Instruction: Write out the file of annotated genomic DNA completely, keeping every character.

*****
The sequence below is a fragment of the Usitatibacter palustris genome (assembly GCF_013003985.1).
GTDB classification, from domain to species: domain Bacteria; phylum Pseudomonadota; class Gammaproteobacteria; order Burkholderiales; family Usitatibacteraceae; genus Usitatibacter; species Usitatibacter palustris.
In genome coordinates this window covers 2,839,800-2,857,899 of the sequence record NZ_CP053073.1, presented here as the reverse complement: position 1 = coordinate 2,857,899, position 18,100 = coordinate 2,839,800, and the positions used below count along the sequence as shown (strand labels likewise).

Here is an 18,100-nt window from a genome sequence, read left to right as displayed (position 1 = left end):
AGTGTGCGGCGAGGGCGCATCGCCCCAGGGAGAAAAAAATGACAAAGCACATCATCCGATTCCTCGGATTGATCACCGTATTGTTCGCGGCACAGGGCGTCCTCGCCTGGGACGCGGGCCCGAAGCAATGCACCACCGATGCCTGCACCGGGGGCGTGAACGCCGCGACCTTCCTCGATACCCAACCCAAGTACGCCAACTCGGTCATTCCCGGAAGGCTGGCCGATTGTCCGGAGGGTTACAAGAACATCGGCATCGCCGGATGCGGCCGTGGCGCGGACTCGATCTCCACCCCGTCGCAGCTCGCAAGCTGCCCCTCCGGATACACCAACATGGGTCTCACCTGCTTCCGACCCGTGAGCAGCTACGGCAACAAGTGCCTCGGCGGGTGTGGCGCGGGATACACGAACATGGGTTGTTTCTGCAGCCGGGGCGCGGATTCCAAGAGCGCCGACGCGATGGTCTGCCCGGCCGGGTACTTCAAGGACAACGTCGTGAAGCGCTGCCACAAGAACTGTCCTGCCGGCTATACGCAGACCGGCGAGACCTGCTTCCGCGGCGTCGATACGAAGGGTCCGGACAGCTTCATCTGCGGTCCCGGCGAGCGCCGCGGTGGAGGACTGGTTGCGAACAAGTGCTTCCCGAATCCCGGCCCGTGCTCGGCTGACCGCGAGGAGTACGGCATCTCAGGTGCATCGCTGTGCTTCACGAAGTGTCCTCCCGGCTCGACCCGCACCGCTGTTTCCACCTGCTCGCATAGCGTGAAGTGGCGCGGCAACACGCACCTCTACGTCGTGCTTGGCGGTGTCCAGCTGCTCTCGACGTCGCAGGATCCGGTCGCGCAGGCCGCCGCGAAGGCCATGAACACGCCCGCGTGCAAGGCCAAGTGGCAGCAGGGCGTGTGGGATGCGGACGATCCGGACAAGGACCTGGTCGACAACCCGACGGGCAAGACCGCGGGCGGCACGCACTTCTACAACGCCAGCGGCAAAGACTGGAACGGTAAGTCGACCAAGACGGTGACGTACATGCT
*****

The sequence below is a fragment of the Usitatibacter palustris genome (assembly GCF_013003985.1).
GTDB classification, from domain to species: domain Bacteria; phylum Pseudomonadota; class Gammaproteobacteria; order Burkholderiales; family Usitatibacteraceae; genus Usitatibacter; species Usitatibacter palustris.
In genome coordinates this window covers 2,839,800-2,857,899 of the sequence record NZ_CP053073.1, presented here as the reverse complement: position 1 = coordinate 2,857,899, position 18,100 = coordinate 2,839,800, and the positions used below count along the sequence as shown (strand labels likewise).

Here is an 18,100-nt window from a genome sequence, read left to right as displayed (position 1 = left end):
AGTGTGCGGCGAGGGCGCATCGCCCCAGGGAGAAAAAAATGACAAAGCACATCATCCGATTCCTCGGATTGATCACCGTATTGTTCGCGGCACAGGGCGTCCTCGCCTGGGACGCGGGCCCGAAGCAATGCACCACCGATGCCTGCACCGGGGGCGTGAACGCCGCGACCTTCCTCGATACCCAACCCAAGTACGCCAACTCGGTCATTCCCGGAAGGCTGGCCGATTGTCCGGAGGGTTACAAGAACATCGGCATCGCCGGATGCGGCCGTGGCGCGGACTCGATCTCCACCCCGTCGCAGCTCGCAAGCTGCCCCTCCGGATACACCAACATGGGTCTCACCTGCTTCCGACCCGTGAGCAGCTACGGCAACAAGTGCCTCGGCGGGTGTGGCGCGGGATACACGAACATGGGTTGTTTCTGCAGCCGGGGCGCGGATTCCAAGAGCGCCGACGCGATGGTCTGCCCGGCCGGGTACTTCAAGGACAACGTCGTGAAGCGCTGCCACAAGAACTGTCCTGCCGGCTATACGCAGACCGGCGAGACCTGCTTCCGCGGCGTCGATACGAAGGGTCCGGACAGCTTCATCTGCGGTCCCGGCGAGCGCCGCGGTGGAGGACTGGTTGCGAACAAGTGCTTCCCGAATCCCGGCCCGTGCTCGGCTGACCGCGAGGAGTACGGCATCTCAGGTGCATCGCTGTGCTTCACGAAGTGTCCTCCCGGCTCGACCCGCACCGCTGTTTCCACCTGCTCGCATAGCGTGAAGTGGCGCGGCAACACGCACCTCTACGTCGTGCTTGGCGGTGTCCAGCTGCTCTCGACGTCGCAGGATCCGGTCGCGCAGGCCGCCGCGAAGGCCATGAACACGCCCGCGTGCAAGGCCAAGTGGCAGCAGGGCGTGTGGGATGCGGACGATCCGGACAAGGACCTGGTCGACAACCCGACGGGCAAGACCGCGGGCGGCACGCACTTCTACAACGCCAGCGGCAAAGACTGGAACGGTAAGTCGACCAAGACGGTGACGTACATGCT